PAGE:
Jack Unger wrote:

You raise some good points... and here are some more differences between Matt's fully-meshed WIRED network example and the real-world conditions under which WIRELESS mesh networks are so often deployed today.

My example actually used wireless P2P links, although it was meant to apply just as well to other mediums.

1) REROUTING - Only a node failure or a high peak traffic load would normally force a routing path change on a fiber/copper network. On a wireless mesh, routing path changes will also result from interference caused by other same-network nodes, interference from other networks, and interference from other wireless non-network sources. Routing path changes will also be caused by the movement of obstructions and other rf-reflective objects such as trees and vehicles.

Rerouting occurs regularly with a mesh wired network due to load balancing and QoS concerns. Although, I would agree with you that in a more traditional ring topology, rerouting would only occur on a node failure or overload with a wired network. I would also like to point out that someone of the issues you raise generally only occur on street-level networks. Using a wireless mesh network on rooftops or towers avoids many of the issues you raised. At the same time, many mesh vendors now use layer2 metrics such as rssi, signal to noise ratio, and RF frame errors in addition to layer3 metrics to select the best path. I believe these layer2 metrics are required for a proper street-level network.

2. CAPACITY - Fiber/copper networks typically start out with high-capacity (compared to wireless) full-duplex links. Wireless mesh networks start out with low-capacity half-duplex links.

What capacity any network starts with is up to folks deploying it and is not a function of medium.

3. CONNECTIVITY - Fiber/copper mesh network nodes have two or more paths to other nodes. "Real-world" wireless mesh networks may contain nodes that, in some cases (the traditional "mesh" definition not withstanding) only have a path to one other node. For example, obstructions may block paths to all but one (or even no) other nodes.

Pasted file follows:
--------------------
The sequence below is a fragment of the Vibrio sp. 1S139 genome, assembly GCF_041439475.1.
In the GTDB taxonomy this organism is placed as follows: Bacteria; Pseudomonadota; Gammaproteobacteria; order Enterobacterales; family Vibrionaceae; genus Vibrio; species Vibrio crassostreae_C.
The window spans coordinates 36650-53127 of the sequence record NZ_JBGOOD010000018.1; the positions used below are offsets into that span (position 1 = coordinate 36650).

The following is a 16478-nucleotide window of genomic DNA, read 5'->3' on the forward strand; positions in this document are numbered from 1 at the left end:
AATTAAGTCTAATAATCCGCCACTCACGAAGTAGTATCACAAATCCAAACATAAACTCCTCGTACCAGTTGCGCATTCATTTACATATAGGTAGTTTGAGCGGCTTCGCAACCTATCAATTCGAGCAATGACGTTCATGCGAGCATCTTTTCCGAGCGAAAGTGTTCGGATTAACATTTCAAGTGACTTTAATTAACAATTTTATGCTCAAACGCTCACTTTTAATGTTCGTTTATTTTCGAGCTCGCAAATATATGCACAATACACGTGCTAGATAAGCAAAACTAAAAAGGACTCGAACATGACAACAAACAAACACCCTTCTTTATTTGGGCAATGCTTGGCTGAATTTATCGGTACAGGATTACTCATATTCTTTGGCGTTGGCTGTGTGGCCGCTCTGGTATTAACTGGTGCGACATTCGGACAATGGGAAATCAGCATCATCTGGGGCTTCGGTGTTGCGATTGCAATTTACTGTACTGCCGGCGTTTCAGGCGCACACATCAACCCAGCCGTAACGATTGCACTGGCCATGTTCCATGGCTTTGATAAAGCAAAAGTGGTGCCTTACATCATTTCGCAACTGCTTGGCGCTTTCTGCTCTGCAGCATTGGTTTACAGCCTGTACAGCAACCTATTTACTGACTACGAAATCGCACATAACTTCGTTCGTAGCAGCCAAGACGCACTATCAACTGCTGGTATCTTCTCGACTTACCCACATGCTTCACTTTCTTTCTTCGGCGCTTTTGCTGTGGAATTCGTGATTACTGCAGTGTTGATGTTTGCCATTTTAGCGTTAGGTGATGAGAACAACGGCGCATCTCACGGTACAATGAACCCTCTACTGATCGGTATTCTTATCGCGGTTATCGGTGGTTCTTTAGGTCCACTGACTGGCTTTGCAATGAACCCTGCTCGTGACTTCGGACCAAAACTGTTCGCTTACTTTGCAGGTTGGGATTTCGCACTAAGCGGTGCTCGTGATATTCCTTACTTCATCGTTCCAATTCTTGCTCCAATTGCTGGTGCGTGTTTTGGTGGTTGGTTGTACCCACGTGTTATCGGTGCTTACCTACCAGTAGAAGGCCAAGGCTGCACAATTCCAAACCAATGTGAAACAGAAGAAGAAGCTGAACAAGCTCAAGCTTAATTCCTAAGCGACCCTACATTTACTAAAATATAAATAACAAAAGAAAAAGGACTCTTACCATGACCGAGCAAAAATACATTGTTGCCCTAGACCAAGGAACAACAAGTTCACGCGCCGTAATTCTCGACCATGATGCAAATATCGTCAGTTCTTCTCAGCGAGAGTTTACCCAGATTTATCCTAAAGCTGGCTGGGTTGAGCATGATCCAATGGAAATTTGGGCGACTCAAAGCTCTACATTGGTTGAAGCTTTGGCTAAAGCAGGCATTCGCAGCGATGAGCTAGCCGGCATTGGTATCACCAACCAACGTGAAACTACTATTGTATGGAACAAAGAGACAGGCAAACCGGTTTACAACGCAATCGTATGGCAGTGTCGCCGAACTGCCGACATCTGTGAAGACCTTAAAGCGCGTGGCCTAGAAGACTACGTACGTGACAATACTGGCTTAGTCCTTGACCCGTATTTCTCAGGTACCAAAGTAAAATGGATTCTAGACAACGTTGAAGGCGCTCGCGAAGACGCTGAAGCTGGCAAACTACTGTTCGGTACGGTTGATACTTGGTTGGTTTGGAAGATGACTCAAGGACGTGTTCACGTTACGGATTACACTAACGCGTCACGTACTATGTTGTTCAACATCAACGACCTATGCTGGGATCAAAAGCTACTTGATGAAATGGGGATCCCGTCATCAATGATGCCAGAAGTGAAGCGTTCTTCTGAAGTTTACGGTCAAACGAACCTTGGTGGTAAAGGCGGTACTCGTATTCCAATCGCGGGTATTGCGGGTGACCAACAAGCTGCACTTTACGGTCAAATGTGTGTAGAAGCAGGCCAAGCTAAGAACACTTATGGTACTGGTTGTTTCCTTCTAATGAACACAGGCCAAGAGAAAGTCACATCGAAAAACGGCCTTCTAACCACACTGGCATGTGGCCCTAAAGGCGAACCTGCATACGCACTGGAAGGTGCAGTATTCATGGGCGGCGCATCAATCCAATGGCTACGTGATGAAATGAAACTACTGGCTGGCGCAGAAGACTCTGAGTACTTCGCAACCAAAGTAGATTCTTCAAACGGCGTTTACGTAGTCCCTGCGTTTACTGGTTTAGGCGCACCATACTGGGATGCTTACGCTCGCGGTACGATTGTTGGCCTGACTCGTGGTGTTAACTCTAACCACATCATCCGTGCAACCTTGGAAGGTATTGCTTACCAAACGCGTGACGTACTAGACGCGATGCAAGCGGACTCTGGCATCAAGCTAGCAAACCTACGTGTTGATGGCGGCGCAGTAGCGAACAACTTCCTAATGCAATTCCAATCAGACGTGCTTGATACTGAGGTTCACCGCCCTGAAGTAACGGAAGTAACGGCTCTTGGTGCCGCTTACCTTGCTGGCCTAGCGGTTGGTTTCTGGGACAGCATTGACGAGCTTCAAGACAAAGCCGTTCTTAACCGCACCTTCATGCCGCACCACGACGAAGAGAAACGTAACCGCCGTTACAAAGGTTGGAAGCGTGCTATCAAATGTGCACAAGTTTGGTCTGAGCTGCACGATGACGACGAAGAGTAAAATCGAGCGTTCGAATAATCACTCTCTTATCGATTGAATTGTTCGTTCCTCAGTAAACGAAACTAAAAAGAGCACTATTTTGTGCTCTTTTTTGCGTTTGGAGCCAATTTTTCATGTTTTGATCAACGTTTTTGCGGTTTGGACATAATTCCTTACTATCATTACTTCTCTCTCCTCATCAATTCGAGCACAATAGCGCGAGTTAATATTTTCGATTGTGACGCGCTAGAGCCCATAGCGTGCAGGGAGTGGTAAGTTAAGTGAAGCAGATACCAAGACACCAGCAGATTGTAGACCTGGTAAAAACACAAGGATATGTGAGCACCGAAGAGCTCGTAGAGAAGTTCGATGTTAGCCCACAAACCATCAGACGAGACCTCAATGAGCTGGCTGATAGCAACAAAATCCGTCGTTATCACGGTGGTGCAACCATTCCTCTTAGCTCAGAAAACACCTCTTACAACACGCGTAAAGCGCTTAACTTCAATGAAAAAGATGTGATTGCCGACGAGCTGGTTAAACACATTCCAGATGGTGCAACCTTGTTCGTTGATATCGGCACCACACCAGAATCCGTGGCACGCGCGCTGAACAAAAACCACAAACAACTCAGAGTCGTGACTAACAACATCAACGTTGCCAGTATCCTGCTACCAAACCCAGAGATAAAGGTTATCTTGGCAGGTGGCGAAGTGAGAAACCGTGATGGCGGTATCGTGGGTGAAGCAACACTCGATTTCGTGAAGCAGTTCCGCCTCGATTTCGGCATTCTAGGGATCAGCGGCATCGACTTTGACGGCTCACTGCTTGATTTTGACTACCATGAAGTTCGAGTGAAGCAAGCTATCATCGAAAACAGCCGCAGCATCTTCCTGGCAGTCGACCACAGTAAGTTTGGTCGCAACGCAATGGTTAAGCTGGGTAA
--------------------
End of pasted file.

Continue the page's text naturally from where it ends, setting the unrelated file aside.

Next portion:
I believe almost any real-world network is going to have paths that aren't protected. For example, we have a building that served by a single fiber path because it is not economically to have diversity at that particular building. Every other building we have on fiber is connected via diverse paths.

4. ENGINEERING - Fiber/copper mesh networks are typically properly engineered for traffic-carrying capacity, QoS, latency, etc. "Real-world" wireless mesh networks are typically deployed in near-total ignorance of the Layer 1 (wireless layer) conditions. That's the great attraction (IMHO) of muni-mesh networking today. These networks are thrown up in the belief that they don't need any Layer 1 design or engineering expertise and that this will allow for quick, widespread deployment. Last time I looked however, there was still "no free lunch". I predict that the muni mesh networks that are "thrown up" today (Philadelphia will be a prime example, unless it's re-engineered correctly) will fail and fail miserably to meet the high expectations that have been raised like free or low-cost broadband for all. In addition, muni mesh networks today typically lack adequate traffic engineering and performance testing under load.

I believe you are entirely correct. However, that doesn't mean that a WISP can't properly engineer a mesh network. I would suggest the above is no different than folks stringing a bunch of Ethernet hubs together and expecting their LAN to work correctly.

I'm not saying that wireless mesh networks should never be used. There are certain (obstructed, short-link, low capacity) environments where they will be the best, most economical solution. I'm just saying that the false claims and marketing hype surrounding MOST (and let me repeat, MOST) of today's mesh networking claims, particularly mesh network nodes that contain just a single 2.4 GHz radio are going to come back to bite both the vendors and the cities that deploy these networks without sufficient wireless knowledge in the false belief that wireless mesh networks are just "plug-and-play".

Interestingly, Tropos the current poster child of wireless mesh networks is a single radio product, but all of their large networks have nodes backhauled by fixed wireless. In a sense, this means those networks are not based on a single radio. In fact, some market argue that using Canopy for backhauling Tropos --as is the case of Philadelphia-- is a better solution than to use an 802.11-based radio for backhaul like the multi-radio mesh network vendors do.

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